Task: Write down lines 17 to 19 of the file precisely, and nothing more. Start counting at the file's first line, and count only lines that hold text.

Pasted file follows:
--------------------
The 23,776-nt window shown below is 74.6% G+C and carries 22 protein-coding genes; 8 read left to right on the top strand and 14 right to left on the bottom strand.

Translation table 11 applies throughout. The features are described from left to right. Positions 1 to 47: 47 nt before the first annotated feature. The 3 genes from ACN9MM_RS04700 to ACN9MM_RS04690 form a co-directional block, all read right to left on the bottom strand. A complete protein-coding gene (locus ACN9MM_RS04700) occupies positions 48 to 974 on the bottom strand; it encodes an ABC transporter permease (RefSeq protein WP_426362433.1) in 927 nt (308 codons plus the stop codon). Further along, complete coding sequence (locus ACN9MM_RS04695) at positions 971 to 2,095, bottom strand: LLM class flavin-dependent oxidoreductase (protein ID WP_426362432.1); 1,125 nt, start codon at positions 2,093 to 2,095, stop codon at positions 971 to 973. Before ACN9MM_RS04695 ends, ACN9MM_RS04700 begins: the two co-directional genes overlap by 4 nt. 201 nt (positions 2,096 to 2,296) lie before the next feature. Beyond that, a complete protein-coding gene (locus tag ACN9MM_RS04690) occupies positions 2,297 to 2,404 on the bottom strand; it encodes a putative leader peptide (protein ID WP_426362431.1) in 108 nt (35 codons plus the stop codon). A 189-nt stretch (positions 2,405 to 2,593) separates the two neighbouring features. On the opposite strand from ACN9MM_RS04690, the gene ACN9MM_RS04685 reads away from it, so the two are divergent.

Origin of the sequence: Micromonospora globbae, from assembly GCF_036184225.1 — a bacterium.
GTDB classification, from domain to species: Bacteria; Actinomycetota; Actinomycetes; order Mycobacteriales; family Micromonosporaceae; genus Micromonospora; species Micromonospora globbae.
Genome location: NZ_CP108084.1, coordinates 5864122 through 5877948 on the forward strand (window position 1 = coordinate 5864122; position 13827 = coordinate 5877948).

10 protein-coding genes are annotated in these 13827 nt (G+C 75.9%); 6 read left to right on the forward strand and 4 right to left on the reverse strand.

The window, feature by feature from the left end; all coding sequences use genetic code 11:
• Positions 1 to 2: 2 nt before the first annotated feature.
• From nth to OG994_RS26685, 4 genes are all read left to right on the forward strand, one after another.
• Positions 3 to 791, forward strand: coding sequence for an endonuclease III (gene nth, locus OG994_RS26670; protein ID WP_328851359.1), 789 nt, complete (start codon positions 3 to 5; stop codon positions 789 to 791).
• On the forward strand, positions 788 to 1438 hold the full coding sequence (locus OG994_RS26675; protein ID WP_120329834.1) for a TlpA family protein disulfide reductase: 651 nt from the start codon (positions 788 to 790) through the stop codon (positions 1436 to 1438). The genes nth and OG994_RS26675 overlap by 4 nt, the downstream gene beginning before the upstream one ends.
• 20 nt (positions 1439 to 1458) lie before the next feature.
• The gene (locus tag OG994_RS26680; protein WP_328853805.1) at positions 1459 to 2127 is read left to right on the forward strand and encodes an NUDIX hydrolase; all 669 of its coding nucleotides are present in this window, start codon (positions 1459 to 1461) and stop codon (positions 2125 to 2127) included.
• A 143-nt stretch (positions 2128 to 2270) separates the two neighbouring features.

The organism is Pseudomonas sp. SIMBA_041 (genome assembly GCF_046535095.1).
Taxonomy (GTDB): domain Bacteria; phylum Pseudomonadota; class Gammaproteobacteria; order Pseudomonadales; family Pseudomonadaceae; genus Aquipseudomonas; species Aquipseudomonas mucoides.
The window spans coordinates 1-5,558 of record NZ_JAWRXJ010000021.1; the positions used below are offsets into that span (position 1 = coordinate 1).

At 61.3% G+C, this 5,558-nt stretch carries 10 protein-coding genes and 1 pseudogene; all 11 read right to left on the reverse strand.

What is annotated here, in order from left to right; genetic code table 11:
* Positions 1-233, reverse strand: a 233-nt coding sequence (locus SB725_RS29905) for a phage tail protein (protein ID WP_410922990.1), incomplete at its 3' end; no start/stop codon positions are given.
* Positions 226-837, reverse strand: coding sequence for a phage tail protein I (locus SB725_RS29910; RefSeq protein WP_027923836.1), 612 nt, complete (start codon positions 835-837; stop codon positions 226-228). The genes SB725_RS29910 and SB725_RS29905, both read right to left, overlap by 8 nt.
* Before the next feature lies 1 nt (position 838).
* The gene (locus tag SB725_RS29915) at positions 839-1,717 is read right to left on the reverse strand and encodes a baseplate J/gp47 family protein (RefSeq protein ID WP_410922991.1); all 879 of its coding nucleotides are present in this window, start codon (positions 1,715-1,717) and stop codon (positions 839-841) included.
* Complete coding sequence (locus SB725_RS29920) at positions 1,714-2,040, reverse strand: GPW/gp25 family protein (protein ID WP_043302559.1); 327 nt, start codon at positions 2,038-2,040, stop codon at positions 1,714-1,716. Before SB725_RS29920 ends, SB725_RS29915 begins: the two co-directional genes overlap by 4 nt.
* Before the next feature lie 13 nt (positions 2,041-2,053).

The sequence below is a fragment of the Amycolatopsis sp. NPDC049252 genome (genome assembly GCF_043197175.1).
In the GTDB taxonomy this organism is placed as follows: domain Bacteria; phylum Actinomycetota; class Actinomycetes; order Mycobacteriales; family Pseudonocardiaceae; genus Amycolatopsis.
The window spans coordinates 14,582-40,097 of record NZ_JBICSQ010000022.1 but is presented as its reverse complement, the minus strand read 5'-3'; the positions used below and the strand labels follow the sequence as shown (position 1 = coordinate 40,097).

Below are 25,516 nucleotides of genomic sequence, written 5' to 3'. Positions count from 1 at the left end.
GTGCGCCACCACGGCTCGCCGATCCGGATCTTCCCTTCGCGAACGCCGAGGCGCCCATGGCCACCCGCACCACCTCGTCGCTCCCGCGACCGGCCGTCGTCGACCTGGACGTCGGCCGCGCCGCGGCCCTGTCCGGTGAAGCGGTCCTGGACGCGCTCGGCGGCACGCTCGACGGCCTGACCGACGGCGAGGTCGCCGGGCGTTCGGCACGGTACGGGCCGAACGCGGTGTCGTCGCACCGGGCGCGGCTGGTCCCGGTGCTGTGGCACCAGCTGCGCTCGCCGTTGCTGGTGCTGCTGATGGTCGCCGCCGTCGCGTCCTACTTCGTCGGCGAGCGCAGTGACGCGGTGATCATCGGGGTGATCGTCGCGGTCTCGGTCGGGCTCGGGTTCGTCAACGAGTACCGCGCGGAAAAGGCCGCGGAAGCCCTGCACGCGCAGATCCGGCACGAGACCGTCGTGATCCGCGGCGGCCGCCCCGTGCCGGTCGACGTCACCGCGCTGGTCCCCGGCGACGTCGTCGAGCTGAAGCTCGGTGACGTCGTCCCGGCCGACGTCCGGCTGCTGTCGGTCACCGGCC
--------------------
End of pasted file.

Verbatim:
The window spans coordinates 1-5,558 of record NZ_JAWRXJ010000021.1; the positions used below are offsets into that span (position 1 = coordinate 1).

At 61.3% G+C, this 5,558-nt stretch carries 10 protein-coding genes and 1 pseudogene; all 11 read right to left on the reverse strand.

What is annotated here, in order from left to right; genetic code table 11: